THE SCOPIA EFFECT (2014)
Written and directed by Christopher Butler
A young Polish woman named Basia struggles to cope with life, often reminded of the loss of her mother who committed suicide when she was just a girl. Her therapist advises that she should deal with the traumas from her past by undergoing hypnotic regression but by unearthing the past, Basia’s becomes haunted by disturbing visions of past lives in the present. Struggling to differentiate from these visions and reality, Basia must fight for her sanity.
Sci-Fi thriller THE SCOPIA EFFECT from writer/director Christopher Butler is an exploration in reincarnation and what happens when a character unlocks not only her past but her past lives and the effect it has on her present life. The mental breakdown of lead character Basia is not a pretty one, but is realistic in its approach, particularly how at first the visions are rare before becoming so frequent and intense that its hard to distinguish what is reality and what isn’t, like a never-ending nightmare.
THE SCOPIA EFFECT is quite a beautifully shot movie. Slick and visually impressive, the movie whisks the viewer to the various places in Basia’s visions, as if we were experiencing them ourselves. From overlooking the scenary in Japan to being forced to watch the man you love burned before your very eyes in India, each setting is an emotional journey for both Basia and the viewer. Director Christopher Butler and his team have done a tremendous job in creating these scenes with specific lighting, sound, wardrobe and actors to fulfill their ideas for the visions which Basia is plagued by.
Though I understood where the film was heading, THE SCOPIA EFFECT is more of an interpretive piece with a loose narrative. It likens itself to the works of David Lynch but I can’t say I’m a huge fan of Lynch’s work. I prefer more story-driven films or solid character pieces and this is neither. Whilst THE SCOPIA EFFECT flows in its own style, its sudden cuts to different time periods or locations can be jarring and incoherent. I found myself struggling to keep an interest in the movie, especially due to its structure, with a pace that plodded and made little sense at times. Even a strong performance from Joanna Ignaczewska as Basia isn’t enough to keep up the momentum, and like the character, I too felt like I was losing my mind during the experience.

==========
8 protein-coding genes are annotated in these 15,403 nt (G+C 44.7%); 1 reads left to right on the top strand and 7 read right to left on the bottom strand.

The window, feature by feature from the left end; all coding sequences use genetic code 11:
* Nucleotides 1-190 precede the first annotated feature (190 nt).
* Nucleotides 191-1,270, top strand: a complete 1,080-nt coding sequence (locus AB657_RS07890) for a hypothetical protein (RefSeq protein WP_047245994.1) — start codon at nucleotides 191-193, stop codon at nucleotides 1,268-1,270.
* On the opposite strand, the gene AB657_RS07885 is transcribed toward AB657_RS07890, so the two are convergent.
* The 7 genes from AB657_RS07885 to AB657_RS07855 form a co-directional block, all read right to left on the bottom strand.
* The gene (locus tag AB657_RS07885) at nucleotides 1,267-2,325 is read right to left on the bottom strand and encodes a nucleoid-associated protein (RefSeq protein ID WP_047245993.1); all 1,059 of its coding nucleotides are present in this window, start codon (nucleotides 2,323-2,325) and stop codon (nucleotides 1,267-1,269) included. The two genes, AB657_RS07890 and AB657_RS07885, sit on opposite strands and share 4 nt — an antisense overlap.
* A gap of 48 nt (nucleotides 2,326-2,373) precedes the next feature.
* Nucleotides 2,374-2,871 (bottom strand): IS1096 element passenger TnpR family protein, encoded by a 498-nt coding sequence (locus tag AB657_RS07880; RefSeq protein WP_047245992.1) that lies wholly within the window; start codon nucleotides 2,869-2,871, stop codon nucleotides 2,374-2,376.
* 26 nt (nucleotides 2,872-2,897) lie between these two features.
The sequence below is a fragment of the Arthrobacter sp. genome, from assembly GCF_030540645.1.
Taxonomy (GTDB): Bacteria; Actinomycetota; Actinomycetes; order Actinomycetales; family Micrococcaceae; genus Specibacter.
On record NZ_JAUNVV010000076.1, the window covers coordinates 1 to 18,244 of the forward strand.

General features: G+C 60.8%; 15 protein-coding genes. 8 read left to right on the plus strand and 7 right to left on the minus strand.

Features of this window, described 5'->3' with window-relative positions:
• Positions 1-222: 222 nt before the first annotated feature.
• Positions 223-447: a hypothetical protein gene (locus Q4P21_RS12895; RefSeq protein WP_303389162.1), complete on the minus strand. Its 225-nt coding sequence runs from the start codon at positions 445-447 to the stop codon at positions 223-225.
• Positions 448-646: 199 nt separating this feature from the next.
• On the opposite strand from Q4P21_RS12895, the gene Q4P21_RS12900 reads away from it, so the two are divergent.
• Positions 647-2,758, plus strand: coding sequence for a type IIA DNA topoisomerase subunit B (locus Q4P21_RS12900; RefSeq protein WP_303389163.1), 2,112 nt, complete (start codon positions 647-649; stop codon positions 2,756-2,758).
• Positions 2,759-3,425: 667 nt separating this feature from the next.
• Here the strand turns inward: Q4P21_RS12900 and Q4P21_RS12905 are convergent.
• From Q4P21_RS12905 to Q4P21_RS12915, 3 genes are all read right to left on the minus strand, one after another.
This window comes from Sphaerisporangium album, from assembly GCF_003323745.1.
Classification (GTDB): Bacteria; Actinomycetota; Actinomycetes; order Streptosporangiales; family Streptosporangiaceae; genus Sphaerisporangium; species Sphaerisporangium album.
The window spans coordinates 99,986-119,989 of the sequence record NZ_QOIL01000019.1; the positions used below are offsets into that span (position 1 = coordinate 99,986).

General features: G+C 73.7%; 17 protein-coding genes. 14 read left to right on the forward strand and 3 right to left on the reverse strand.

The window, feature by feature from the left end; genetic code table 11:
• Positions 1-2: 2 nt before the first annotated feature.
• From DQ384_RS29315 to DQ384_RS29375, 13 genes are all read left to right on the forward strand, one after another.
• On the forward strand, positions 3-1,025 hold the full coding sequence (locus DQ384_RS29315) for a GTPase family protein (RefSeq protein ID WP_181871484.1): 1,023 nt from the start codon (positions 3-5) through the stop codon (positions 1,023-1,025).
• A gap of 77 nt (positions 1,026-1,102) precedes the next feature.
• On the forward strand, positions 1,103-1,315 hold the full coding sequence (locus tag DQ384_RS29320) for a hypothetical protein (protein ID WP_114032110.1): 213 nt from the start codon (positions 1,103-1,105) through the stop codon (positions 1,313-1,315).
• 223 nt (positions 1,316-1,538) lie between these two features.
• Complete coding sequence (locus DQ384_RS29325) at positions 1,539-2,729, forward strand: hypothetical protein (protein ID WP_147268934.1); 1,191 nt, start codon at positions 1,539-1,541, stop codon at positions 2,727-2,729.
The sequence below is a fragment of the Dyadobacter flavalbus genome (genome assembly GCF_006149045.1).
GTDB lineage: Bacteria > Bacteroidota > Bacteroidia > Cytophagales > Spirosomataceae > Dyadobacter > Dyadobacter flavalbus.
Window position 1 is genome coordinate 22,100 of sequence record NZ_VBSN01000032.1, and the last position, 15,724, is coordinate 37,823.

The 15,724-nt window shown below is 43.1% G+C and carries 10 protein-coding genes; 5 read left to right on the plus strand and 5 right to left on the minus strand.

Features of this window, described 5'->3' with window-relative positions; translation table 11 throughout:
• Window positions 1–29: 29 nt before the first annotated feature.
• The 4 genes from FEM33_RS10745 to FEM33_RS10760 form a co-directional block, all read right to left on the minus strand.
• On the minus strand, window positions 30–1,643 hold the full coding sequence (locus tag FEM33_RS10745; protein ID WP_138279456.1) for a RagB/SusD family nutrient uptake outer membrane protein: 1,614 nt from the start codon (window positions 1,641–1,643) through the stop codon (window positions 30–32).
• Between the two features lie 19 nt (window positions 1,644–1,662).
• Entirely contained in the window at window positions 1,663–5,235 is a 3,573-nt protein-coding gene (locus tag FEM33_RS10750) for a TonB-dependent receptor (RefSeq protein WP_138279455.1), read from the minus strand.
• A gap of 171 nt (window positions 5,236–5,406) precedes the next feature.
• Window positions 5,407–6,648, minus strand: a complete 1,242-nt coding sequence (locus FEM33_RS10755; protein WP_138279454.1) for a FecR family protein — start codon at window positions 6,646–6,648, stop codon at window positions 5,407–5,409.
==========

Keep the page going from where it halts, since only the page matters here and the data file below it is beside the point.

THE SCOPIA EFFECT isn’t short of quirkiness and whilst not terrifying in a horror sense, there’s some pretty disturbing, surreal visuals that will give you a fright. These peculiar experiences and the visions from Basia’s previous lives are the moments when the film truly shines.
Overall, THE SCOPIA EFFECT isn’t one of those movies you can sit back and ‘enjoy’ like you would a traditionally structured film. This is more of an experience or art-house style that would mostly suit fans of that genre. There’s plenty to admire about this movie from a filmmaking perspective but as a viewer looking for a strong narrative, I was left a little cold.